In light of so many injustices and inequalities disproportionately affecting Black American families, It is clear that we need racial justice in America. It is time for reparations.
In the past, activation of a study commission has been a first step toward establishing a program of redress for grievous injustice. For example, before the enactment of the Civil Liberties Act of 1988 — enabling legislation for reparations payments to Japanese Americans as compensation for their unjust incarceration during World War II — Congress created the Commission on Wartime Relocation and Internment of Civilians (CWRIC).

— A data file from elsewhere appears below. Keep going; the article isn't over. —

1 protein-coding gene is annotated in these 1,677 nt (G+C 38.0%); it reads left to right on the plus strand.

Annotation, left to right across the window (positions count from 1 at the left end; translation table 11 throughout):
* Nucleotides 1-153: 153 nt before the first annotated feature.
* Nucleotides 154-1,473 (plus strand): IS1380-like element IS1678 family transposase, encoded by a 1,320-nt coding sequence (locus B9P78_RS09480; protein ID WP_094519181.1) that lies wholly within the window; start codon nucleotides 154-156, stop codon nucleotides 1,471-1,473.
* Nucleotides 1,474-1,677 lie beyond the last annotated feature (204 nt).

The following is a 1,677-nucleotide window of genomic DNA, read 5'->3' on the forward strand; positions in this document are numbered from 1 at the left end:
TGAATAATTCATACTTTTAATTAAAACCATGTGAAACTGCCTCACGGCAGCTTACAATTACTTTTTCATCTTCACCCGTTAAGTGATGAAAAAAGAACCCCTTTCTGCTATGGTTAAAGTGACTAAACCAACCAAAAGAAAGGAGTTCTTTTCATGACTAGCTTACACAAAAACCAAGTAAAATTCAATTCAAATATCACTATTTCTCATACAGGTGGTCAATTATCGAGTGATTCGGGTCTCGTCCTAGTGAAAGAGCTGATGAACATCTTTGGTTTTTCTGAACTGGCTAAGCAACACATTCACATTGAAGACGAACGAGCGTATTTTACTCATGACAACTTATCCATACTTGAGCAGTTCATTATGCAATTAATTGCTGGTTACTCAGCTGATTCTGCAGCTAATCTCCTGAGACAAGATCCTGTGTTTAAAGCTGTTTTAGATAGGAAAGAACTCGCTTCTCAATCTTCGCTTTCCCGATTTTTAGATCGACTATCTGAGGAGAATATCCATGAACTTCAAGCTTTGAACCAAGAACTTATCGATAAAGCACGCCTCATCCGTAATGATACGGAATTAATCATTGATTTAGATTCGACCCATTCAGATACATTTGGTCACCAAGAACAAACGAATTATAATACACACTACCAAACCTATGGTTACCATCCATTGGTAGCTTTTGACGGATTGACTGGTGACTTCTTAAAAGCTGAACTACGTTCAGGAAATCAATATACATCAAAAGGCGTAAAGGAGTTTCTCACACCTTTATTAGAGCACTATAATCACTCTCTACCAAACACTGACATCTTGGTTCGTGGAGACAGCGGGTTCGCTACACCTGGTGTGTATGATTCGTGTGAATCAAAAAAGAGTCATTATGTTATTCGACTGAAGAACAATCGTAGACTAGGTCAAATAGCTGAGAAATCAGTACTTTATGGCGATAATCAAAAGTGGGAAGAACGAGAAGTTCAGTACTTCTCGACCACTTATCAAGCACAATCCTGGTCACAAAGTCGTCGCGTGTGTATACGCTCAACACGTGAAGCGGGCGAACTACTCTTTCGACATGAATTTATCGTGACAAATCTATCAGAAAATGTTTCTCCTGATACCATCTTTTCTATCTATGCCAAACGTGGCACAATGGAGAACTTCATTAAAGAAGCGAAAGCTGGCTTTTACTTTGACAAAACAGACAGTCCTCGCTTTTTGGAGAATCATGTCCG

The CWRIC produced a study, Personal Justice Denied, that accomplishes two critical goals. First, it demonstrated that American officialdom had credible evidence that Japanese Americans were not a national security threat but still proceeded with the internment project. Second, it outlined a program of restitution.
As a prelude to a comprehensive program of reparations for Black Americans, a parallel commission should be mobilized to produce a report that details the case and a plan for restitution. HR 40 provides the opportunity to establish such a commission.
Unfortunately, there are some limitations to the text of HR 40. Creation of an effective commission to make Black reparations a reality requires rewriting portions of the bill.
Dr. “Sandy” Darity and A. Kirsten Mullen sent a letter to Rep. Sheila Jackson Lee (D-TX), who is the sponsor of the legislation, has not made the necessary changes to the legislation. Read the edits here.